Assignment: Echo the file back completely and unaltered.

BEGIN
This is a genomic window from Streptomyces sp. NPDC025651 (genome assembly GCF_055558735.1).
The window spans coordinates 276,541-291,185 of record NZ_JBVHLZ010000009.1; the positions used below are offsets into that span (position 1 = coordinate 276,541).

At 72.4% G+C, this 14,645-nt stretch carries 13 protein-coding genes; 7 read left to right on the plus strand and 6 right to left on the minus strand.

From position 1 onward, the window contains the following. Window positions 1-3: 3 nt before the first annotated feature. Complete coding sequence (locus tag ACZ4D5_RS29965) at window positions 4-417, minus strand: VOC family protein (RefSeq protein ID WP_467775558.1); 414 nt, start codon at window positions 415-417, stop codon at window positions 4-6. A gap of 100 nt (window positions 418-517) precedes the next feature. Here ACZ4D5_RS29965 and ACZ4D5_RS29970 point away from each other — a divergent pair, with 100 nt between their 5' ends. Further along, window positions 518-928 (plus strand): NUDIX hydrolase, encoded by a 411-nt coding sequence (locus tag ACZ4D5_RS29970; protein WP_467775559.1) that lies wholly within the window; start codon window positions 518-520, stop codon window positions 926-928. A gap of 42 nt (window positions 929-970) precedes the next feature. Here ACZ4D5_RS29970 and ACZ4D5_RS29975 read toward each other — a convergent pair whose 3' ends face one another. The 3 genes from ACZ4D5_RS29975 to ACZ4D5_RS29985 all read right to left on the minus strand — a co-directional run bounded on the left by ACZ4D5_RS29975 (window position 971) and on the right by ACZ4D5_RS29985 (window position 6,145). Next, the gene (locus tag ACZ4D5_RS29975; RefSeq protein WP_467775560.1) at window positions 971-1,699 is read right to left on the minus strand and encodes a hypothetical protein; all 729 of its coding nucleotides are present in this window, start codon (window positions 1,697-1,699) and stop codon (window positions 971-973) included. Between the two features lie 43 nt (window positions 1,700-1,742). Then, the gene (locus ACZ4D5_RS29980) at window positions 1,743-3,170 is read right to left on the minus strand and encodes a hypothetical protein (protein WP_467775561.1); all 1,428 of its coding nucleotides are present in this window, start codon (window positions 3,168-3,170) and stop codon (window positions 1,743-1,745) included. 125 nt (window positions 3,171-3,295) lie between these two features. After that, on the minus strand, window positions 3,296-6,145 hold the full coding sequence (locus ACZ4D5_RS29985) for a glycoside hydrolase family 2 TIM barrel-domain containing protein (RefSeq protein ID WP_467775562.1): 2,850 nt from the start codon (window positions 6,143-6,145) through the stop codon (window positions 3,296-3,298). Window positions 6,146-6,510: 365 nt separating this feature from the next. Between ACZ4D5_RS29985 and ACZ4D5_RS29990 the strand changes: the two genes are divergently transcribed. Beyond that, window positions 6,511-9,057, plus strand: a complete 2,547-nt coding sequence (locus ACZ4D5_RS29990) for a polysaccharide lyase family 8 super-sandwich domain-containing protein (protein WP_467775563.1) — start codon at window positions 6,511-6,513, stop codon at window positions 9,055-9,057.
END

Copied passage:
This is a genomic window from Streptomyces sp. NPDC025651 (genome assembly GCF_055558735.1).
The window spans coordinates 276,541-291,185 of record NZ_JBVHLZ010000009.1; the positions used below are offsets into that span (position 1 = coordinate 276,541).

At 72.4% G+C, this 14,645-nt stretch carries 13 protein-coding genes; 7 read left to right on the plus strand and 6 right to left on the minus strand.

From position 1 onward, the window contains the following. Window positions 1-3: 3 nt before the first annotated feature. Complete coding sequence (locus tag ACZ4D5_RS29965) at window positions 4-417, minus strand: VOC family protein (RefSeq protein ID WP_467775558.1); 414 nt, start codon at window positions 415-417, stop codon at window positions 4-6. A gap of 100 nt (window positions 418-517) precedes the next feature. Here ACZ4D5_RS29965 and ACZ4D5_RS29970 point away from each other — a divergent pair, with 100 nt between their 5' ends. Further along, window positions 518-928 (plus strand): NUDIX hydrolase, encoded by a 411-nt coding sequence (locus tag ACZ4D5_RS29970; protein WP_467775559.1) that lies wholly within the window; start codon window positions 518-520, stop codon window positions 926-928. A gap of 42 nt (window positions 929-970) precedes the next feature. Here ACZ4D5_RS29970 and ACZ4D5_RS29975 read toward each other — a convergent pair whose 3' ends face one another. The 3 genes from ACZ4D5_RS29975 to ACZ4D5_RS29985 all read right to left on the minus strand — a co-directional run bounded on the left by ACZ4D5_RS29975 (window position 971) and on the right by ACZ4D5_RS29985 (window position 6,145). Next, the gene (locus tag ACZ4D5_RS29975; RefSeq protein WP_467775560.1) at window positions 971-1,699 is read right to left on the minus strand and encodes a hypothetical protein; all 729 of its coding nucleotides are present in this window, start codon (window positions 1,697-1,699) and stop codon (window positions 971-973) included. Between the two features lie 43 nt (window positions 1,700-1,742). Then, the gene (locus ACZ4D5_RS29980) at window positions 1,743-3,170 is read right to left on the minus strand and encodes a hypothetical protein (protein WP_467775561.1); all 1,428 of its coding nucleotides are present in this window, start codon (window positions 3,168-3,170) and stop codon (window positions 1,743-1,745) included. 125 nt (window positions 3,171-3,295) lie between these two features. After that, on the minus strand, window positions 3,296-6,145 hold the full coding sequence (locus ACZ4D5_RS29985) for a glycoside hydrolase family 2 TIM barrel-domain containing protein (RefSeq protein ID WP_467775562.1): 2,850 nt from the start codon (window positions 6,143-6,145) through the stop codon (window positions 3,296-3,298). Window positions 6,146-6,510: 365 nt separating this feature from the next. Between ACZ4D5_RS29985 and ACZ4D5_RS29990 the strand changes: the two genes are divergently transcribed. Beyond that, window positions 6,511-9,057, plus strand: a complete 2,547-nt coding sequence (locus ACZ4D5_RS29990) for a polysaccharide lyase family 8 super-sandwich domain-containing protein (protein WP_467775563.1) — start codon at window positions 6,511-6,513, stop codon at window positions 9,055-9,057.